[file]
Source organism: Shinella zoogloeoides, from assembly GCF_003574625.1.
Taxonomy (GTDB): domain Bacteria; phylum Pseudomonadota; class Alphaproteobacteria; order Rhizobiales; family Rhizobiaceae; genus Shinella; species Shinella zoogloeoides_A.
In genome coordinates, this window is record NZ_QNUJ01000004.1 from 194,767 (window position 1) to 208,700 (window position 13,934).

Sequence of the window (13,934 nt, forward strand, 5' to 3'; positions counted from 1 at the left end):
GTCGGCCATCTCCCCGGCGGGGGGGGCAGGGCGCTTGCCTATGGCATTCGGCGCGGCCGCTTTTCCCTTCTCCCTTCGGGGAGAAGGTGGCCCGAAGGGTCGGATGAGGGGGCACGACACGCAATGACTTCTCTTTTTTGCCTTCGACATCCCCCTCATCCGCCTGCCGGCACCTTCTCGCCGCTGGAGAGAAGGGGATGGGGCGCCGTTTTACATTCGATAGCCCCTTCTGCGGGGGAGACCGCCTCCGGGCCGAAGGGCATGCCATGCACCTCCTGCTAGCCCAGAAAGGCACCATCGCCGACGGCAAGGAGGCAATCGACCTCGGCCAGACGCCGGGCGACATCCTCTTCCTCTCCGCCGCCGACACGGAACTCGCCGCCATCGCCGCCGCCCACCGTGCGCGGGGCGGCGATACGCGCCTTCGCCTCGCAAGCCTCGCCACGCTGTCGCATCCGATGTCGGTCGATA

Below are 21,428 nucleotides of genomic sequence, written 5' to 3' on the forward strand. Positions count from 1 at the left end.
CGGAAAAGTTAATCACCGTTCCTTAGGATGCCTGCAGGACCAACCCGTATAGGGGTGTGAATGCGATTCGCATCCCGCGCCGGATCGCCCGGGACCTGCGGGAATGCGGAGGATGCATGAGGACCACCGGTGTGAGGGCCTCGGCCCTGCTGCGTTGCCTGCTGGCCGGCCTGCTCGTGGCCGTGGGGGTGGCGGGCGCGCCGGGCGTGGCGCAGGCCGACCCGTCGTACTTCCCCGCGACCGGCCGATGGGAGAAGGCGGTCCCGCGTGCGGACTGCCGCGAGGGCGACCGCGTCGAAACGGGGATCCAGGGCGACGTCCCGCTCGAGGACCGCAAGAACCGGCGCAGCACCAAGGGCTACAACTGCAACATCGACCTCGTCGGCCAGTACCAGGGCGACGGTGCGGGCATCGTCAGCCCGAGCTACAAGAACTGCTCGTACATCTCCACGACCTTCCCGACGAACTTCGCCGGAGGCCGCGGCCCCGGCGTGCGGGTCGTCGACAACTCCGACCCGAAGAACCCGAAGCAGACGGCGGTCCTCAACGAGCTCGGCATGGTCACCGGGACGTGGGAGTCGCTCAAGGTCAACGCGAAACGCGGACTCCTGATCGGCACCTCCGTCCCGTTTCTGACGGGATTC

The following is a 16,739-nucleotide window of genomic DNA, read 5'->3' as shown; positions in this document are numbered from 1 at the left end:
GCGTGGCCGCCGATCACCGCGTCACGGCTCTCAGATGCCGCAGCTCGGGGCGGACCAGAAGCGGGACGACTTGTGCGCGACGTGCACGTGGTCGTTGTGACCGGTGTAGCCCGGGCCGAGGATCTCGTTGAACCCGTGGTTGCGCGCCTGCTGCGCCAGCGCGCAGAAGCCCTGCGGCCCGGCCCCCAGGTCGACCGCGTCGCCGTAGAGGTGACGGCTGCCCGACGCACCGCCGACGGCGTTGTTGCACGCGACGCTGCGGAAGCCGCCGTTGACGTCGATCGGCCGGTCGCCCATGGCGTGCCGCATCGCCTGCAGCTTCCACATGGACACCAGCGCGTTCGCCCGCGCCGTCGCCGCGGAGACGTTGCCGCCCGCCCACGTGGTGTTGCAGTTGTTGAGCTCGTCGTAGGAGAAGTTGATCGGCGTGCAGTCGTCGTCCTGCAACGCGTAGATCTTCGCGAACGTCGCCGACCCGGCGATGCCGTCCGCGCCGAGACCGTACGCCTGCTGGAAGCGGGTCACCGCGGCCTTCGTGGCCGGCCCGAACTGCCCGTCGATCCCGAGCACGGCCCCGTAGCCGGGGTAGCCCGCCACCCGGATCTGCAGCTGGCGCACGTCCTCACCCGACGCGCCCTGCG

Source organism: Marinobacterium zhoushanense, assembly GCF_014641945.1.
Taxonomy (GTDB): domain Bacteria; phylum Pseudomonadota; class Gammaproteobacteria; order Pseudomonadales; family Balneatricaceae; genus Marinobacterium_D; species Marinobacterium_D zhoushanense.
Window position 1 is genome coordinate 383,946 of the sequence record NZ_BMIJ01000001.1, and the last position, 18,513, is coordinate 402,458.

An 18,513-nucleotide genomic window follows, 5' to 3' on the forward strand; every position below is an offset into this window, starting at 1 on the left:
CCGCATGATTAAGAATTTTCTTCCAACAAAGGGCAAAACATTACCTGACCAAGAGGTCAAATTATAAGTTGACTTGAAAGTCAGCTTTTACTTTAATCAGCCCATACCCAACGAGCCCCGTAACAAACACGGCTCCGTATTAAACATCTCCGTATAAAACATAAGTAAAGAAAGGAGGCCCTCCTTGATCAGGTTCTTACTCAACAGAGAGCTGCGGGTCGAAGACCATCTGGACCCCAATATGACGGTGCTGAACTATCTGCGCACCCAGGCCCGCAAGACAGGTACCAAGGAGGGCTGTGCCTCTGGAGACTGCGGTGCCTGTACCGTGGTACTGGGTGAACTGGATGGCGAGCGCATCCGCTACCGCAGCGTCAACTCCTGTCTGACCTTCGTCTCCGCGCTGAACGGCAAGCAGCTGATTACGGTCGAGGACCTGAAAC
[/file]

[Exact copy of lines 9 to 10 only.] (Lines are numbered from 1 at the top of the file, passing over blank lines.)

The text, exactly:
GCGTGGCCGCCGATCACCGCGTCACGGCTCTCAGATGCCGCAGCTCGGGGCGGACCAGAAGCGGGACGACTTGTGCGCGACGTGCACGTGGTCGTTGTGACCGGTGTAGCCCGGGCCGAGGATCTCGTTGAACCCGTGGTTGCGCGCCTGCTGCGCCAGCGCGCAGAAGCCCTGCGGCCCGGCCCCCAGGTCGACCGCGTCGCCGTAGAGGTGACGGCTGCCCGACGCACCGCCGACGGCGTTGTTGCACGCGACGCTGCGGAAGCCGCCGTTGACGTCGATCGGCCGGTCGCCCATGGCGTGCCGCATCGCCTGCAGCTTCCACATGGACACCAGCGCGTTCGCCCGCGCCGTCGCCGCGGAGACGTTGCCGCCCGCCCACGTGGTGTTGCAGTTGTTGAGCTCGTCGTAGGAGAAGTTGATCGGCGTGCAGTCGTCGTCCTGCAACGCGTAGATCTTCGCGAACGTCGCCGACCCGGCGATGCCGTCCGCGCCGAGACCGTACGCCTGCTGGAAGCGGGTCACCGCGGCCTTCGTGGCCGGCCCGAACTGCCCGTCGATCCCGAGCACGGCCCCGTAGCCGGGGTAGCCCGCCACCCGGATCTGCAGCTGGCGCACGTCCTCACCCGACGCGCCCTGCG

Source organism: Marinobacterium zhoushanense, assembly GCF_014641945.1.